“Stevia is the obvious choice for me within this round,” Goodman said. “Stevia is a natural sweetener and traditional herb, which has been used for many years throughout South and Central America. As long as you choose a 100 percent pure option, you will not be consuming any fillers. Some of my favorites are Omica ($19), Sweet Leaf ($15) and Body Ecology ($17).”
Many people think Truvia is the same things as Stevia, but Goodman said Truvia contains a variety of fillers. “Unlike Stevia, Truvia is made with erythritol; a sugar alcohol that’s derived from genetically modified corn,” she said.
Eggs White vs. Whole Egg
Winner: Whole egg
“A whole egg trumps egg whites, specifically when the yolk is runny (overcooking an egg decreases its nutritional benefits),” Goodman said. “Sure, the white does not contain as many calories, cholesterol, or fat, but it’s also void of all the vitamins and minerals in which make eggs so healthy. When you opt for egg whites only, you’re missing out on multiple B-vitamins, vitamin D and iron.”
For most people, cholesterol is the concern around egg yolks, but Goodman said it’s actually nothing to worry about. “Our bodies naturally make cholesterol. Each and every day, you produce much more cholesterol than you’d find in a large egg. When you consume more cholesterol within your diet, your body compensates by making less.”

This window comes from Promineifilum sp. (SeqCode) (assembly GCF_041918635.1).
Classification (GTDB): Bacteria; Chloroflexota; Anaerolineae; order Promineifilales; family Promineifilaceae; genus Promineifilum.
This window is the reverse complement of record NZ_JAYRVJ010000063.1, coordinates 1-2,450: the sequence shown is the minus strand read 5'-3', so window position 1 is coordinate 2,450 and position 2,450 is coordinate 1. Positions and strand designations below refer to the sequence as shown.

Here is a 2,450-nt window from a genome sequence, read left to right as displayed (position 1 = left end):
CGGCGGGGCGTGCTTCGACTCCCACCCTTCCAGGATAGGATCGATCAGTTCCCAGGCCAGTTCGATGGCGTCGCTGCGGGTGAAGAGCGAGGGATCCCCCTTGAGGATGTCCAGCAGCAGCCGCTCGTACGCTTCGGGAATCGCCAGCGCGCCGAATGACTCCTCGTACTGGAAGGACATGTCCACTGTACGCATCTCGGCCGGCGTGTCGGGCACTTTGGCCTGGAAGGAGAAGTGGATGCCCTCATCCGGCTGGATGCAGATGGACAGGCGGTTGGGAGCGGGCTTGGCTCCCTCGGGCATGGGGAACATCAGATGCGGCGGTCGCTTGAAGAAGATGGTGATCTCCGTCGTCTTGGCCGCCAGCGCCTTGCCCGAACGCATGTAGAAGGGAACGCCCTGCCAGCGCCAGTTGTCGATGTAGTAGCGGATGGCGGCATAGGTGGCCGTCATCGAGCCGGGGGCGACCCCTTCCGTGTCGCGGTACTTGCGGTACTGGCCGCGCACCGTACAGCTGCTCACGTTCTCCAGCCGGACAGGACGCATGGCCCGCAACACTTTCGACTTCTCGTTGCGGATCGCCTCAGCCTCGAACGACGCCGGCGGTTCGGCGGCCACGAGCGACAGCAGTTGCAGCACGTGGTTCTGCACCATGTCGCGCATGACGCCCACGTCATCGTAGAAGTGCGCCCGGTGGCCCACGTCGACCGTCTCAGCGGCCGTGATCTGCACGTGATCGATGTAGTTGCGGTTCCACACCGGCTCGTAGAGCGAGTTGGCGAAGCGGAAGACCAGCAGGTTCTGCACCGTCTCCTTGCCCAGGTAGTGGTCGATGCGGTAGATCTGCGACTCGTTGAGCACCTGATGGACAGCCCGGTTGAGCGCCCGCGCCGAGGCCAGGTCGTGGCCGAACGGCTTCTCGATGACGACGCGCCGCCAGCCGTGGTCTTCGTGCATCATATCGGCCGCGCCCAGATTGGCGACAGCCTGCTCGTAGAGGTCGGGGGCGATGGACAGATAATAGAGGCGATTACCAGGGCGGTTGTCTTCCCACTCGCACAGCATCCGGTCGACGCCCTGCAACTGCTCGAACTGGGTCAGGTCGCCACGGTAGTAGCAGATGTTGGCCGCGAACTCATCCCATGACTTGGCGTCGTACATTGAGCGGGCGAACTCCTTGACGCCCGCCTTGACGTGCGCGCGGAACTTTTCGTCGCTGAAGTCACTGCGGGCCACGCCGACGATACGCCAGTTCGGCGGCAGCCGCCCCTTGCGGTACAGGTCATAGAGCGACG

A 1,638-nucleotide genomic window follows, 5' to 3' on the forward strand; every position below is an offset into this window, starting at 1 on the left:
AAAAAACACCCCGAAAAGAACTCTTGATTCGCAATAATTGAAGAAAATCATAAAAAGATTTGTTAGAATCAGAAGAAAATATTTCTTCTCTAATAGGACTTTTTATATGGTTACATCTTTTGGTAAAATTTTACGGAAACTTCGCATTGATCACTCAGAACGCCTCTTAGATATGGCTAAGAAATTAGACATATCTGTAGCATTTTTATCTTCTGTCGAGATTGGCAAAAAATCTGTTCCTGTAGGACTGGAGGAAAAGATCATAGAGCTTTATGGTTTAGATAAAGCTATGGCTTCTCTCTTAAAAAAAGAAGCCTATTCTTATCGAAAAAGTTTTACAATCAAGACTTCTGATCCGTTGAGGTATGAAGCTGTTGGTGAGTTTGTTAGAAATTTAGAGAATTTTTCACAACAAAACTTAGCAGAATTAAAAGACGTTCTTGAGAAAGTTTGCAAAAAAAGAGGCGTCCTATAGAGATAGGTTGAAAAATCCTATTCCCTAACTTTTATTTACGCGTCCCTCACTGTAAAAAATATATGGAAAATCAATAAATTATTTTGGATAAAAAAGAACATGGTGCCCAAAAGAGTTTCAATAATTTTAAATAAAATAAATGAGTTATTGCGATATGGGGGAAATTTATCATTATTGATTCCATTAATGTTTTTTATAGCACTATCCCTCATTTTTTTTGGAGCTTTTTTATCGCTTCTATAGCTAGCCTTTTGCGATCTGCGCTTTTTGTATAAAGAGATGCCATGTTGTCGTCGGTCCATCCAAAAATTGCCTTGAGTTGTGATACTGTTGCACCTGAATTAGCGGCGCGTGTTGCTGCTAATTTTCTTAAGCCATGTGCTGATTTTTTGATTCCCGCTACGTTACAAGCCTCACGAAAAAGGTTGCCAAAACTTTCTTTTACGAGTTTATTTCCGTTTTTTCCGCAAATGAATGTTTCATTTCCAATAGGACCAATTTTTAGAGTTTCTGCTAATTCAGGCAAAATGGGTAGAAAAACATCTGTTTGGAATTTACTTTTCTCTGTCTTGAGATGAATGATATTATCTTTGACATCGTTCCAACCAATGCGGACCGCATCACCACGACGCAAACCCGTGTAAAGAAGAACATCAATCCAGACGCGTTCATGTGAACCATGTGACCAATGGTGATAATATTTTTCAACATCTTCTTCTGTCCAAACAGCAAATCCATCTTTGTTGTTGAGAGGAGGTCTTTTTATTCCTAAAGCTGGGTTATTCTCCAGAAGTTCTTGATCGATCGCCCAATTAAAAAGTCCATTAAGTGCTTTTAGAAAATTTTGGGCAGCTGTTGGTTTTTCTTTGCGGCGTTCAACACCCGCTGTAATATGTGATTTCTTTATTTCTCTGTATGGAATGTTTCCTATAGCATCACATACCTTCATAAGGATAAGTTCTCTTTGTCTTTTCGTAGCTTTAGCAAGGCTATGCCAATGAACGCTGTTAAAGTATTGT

“Although the whole egg is the clear winner, it’s important to note that not all eggs are equal,” Goodman said. “Free-range organic eggs are superior in terms of their nutritional content. Conventionally raised hens are fed genetically modified corn feed, which accumulates pesticides. There’s also three times more vitamin E, seven times more beta carotene, and two times more omega-3 fatty acids in free-range eggs.”
Canned Tuna vs. Canned Salmon vs. Canned Sardines
“Fish are a lean source of protein, which provide you with essential omega-3 fatty acids,” Goodman said. “Although all three are high in protein and omega-3 fatty acids, tuna tends to contain the highest concentration of mercury. Both sardines and salmon are so good for you, but of these two options, salmon provides more B-vitamins, vitamin D and choline.” There’s just caveat: Goodman said you need to make sure you’re purchasing WILD salmon. Since salmon farming can expose the fish to large amounts of antibiotics, wild salmon end up being the healthier option. “In comparison to wild caught, farmed salmon has less protein, less flavor, more fat and an omega-3 to omega-6 ratio that’s less desirable,” Goodman added.
Tofu vs. Tempeh
“Although tofu and tempeh are both derived from soybean plants, I award tempeh the gold medal in this round,” Goodman said. “The production of tempeh is fairly simple, while providing the benefits of fermentation.” Fermented foods improve digestive health and so much more. “In comparison to tofu, tempeh offers the whole soybean, increasing your intake of protein (which is about double that of tofu), fiber and vitamins. This is all due to the fermentation process, in which preserves the whole bean.” Her final note? “Once again, choose organic in order to avoid genetically modified soy.”
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Photo: U.S. Department of Agriculture via Flickr